Join John Helfen for an in-depth discussion in this video 3D PDF export enhancements, part of Autodesk Inventor 2017 New Features.
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- [Voiceover] When working in Inventor, you're often collaborating with others and need to share information quickly. Inventor's always had a large number of formats that can be exported because of this need. And that's been expanded in 2017 to include the ability to export to 3D PDF. On the screen, you can see I have the exercise file open, and we can use this to explore how to export to 3D PDF. We're going to start by going to the file menu and selecting export, and then 3D PDF.
This will present the publish window and you'll see there's many options we can set here. I've generally found that the defaults work quite well, but let's take a minute and look through things so you can better understand the options you have available. In the upper left, you have Properties. These are the properties from within the Inventor file itself. Simply checking or unchecking any of these boxes determines what's gonna be included in the 3D PDF. To the right of that, you have Design Representations. Right now, we only have the two that come within Inventor by default, the master and the default, but if you have others, you'll have the ability to select from those as well.
Just below that, you have the Export Scope which lets you determine whether you wanna export every part that's in the file, or limit it to just the entities that are within that representation that you've selected. To the left, you have the ability to adjust the quality, I suggest everybody try each to find one that works best for them. I'm gonna go ahead and leave it at medium for this example. Below that, you have the Template and the Output location. The template defines what the look and feel of the PDF file is gonna be. By default, Inventor ships with a sample part template that includes the AutoDesk logo and a nice setup that works in general cases.
If you need to make modifications to that, you can as well. We've selected a location to save the file. By default, it will place the PDF in the same location as the file that you're viewing in Inventor. You have the ability to choose whether or not to see the PDF when it's finished, and just below that, you have the attachments section. This will allow you to easily generate a step file to include with this, or even select the attachments options to include other items from your hard drive, like a Word doc or a PowerPoint, for example.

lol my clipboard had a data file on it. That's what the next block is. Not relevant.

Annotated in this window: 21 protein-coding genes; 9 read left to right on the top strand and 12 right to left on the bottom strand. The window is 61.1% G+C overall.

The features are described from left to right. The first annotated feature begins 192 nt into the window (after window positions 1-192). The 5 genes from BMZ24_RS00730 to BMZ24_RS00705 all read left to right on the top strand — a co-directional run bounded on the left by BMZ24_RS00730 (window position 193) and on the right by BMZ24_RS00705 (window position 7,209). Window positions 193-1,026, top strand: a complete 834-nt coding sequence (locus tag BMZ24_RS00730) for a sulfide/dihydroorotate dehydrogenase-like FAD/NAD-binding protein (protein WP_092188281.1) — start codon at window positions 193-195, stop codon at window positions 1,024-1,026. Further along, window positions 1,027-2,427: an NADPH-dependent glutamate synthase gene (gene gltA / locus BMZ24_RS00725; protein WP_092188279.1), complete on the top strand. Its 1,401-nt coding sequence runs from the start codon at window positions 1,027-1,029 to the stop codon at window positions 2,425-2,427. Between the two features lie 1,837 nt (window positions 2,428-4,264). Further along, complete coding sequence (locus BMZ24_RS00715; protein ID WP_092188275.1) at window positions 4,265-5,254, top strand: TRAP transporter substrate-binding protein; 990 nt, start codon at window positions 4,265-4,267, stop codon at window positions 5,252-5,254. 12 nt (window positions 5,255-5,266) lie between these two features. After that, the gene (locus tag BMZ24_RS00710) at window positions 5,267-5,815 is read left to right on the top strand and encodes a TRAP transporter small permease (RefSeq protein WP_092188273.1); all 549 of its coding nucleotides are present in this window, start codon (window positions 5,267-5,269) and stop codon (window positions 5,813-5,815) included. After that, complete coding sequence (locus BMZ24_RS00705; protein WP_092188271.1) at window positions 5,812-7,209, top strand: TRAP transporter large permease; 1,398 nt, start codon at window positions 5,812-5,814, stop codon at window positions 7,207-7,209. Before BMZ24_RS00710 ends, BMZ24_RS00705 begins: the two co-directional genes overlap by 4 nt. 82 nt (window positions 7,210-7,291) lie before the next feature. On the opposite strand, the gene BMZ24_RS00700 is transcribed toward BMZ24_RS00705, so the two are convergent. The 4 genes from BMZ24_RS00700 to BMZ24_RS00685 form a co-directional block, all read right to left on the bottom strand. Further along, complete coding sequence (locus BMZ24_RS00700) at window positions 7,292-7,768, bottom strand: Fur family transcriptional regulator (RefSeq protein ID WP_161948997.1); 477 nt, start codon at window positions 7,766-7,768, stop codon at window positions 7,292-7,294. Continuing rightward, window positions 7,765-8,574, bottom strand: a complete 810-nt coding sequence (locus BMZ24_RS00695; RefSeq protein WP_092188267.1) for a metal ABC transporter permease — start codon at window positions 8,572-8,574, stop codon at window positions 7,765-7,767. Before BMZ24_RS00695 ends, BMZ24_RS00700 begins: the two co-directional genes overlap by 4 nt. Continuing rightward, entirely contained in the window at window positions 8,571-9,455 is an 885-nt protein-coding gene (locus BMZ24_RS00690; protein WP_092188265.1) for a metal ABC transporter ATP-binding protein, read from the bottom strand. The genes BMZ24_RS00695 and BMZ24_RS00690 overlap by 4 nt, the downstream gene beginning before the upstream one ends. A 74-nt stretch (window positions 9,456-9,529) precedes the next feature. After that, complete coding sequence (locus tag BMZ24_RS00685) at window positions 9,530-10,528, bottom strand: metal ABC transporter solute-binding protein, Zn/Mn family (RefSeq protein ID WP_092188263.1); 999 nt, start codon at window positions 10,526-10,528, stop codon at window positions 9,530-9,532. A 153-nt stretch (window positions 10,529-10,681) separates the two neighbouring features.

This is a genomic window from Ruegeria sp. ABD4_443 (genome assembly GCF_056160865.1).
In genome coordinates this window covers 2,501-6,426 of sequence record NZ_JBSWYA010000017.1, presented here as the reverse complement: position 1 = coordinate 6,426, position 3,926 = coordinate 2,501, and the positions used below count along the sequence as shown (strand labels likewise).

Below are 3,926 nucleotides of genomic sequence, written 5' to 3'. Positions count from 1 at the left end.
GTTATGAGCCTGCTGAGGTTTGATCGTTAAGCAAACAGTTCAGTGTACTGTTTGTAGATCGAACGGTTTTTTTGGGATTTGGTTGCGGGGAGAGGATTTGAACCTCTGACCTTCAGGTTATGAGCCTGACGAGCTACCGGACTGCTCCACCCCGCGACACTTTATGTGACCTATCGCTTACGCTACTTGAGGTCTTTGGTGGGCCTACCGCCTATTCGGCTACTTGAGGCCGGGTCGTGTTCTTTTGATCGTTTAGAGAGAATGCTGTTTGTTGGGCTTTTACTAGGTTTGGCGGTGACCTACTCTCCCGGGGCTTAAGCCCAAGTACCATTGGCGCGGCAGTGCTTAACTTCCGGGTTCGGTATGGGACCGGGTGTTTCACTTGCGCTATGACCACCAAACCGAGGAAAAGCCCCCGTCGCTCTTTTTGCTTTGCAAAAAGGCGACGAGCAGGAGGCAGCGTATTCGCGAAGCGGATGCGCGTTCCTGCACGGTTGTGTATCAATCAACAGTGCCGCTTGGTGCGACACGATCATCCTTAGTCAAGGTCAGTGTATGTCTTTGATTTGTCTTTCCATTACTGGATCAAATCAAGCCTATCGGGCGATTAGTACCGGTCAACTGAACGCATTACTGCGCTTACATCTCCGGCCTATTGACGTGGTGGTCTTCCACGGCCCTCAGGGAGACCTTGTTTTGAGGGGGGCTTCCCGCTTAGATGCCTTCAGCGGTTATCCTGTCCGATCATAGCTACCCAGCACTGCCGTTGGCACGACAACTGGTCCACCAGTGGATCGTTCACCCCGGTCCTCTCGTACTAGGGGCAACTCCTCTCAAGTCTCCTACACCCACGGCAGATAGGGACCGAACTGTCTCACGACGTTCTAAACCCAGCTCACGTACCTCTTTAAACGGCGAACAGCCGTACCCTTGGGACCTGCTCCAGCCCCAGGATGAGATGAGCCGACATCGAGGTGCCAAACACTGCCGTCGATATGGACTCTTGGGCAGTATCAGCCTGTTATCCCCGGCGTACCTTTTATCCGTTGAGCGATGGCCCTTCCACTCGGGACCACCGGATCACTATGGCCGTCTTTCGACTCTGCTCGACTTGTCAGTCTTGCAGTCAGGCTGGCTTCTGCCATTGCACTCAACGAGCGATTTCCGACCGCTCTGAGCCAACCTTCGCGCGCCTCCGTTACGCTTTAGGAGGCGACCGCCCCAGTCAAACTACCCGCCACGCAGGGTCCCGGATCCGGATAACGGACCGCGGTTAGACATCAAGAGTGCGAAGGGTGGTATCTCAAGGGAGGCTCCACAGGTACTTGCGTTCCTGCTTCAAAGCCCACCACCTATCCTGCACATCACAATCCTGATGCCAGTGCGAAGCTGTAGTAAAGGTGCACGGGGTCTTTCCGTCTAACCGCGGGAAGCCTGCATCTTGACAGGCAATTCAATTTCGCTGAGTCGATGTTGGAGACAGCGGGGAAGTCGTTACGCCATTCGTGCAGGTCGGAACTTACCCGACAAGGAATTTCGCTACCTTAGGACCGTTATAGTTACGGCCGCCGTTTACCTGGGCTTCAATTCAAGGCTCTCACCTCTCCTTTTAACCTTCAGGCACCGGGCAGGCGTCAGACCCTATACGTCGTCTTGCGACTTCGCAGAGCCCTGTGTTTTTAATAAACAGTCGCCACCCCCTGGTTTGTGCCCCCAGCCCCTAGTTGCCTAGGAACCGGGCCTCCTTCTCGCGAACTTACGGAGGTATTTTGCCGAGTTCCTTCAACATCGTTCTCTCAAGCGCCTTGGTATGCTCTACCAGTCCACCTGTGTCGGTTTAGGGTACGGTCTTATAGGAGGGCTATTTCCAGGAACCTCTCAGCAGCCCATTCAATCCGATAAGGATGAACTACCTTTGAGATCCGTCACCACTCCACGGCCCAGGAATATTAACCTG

I'm gonna simply select Publish and Inventor will begin gathering up all the options we selected in the dialog box and placing that information into a single 3D PDF that will be presented within the window here. On the screen, you can now see what the 3D PDF looks like. You can see the Autodesk logo with some basic information based on the properties you selected. On the left, you'll see the window where you can actually interactively rotate the model and explore it. If you ever get rotated in a way where you need to return home, the home button simply snaps you back to your default location.
If you look near this part here, you can see a work plane that is being displayed that I want to turn off. The nice thing about this 3D PDF, not unlike the DWF format, is you can select items within the graphics window and you can actually look for that model in the model tree itself. Here, we found the fuel adjuster and you can see that the datum is turned on. I'm gonna uncheck that, then select the window and you can see that that work plane has been turned off. This is an excellent way to quickly get information out of your computer, over to somebody you might be collaborating with, even if they don't have Inventor on their computer.
- 3D PDF export
- Creating sketch-driven patterns
- Making window select profiles
- 3D sketching
- Making assembly components transparent
- Creating presentations in Autodesk Inventor 2017